The foregoing description focuses on the invention using dielectric sheets, a preferred embodiment. Conventional methods for use of the thick film compositions can also be used. For example, a thick film composition of the present invention can be screen printed with the appropriate hole(s) in registry with an electrode, and then fired. The thick film composition may have altered electrical properties is screen printed in registry with the plug hole(s) and the composite is fired. Then another electrode composition is screen printed in registry with the plug(s).

The preferred composition of a capacitor dielectric is dependent on the processing method and on the multilayer system of materials (multilayer dielectric and metallizations), and associated requirements for shrinkage characteristics. For example, compositions which are preferred for screen printed capacitors in a low temperature cofired ceramic (LTCC) tape structure, must have shrinkage rate similar to the LTCC materials system for reduced part distortion, such as:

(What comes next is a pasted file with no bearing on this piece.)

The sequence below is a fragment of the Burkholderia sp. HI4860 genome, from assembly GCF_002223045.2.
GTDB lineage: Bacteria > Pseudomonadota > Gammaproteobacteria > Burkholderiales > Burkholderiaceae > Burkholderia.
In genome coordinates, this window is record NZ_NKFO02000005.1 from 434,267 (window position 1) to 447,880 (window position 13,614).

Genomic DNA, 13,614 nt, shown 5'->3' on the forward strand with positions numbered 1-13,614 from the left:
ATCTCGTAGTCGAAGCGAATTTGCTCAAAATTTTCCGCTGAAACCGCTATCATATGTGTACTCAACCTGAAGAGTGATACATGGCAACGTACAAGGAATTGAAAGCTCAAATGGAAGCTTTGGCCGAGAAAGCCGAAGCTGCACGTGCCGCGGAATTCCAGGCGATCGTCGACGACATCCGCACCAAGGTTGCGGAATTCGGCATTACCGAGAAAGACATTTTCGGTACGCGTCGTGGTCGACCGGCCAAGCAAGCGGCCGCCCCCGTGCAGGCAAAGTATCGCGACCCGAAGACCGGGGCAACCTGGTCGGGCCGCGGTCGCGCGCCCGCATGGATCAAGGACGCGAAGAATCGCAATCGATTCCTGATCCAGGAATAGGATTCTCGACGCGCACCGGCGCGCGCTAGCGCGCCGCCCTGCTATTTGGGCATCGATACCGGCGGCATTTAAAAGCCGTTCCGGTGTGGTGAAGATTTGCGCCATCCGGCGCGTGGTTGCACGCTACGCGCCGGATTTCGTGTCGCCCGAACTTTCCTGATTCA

______________________________________BaTiO3           32-92 weight %Zinc barium borate Frit             8-60 weight %Bi2O3            0-8 weight %______________________________________

Compositions which are preferred for large area (e.g. 250 mil diameter) high K inserts or plugs, must have a sufficient frit content for reduced porosity and shrinkage rate similar to the multilayer system for reduced part distortion, with volume shrinkage requirements limiting the frit content for reduced part distortion, such as:

______________________________________BaTiO3           42-96 weight %Zinc barium borate Frit             4-50 weight %Bi2O3            0-8 weight %______________________________________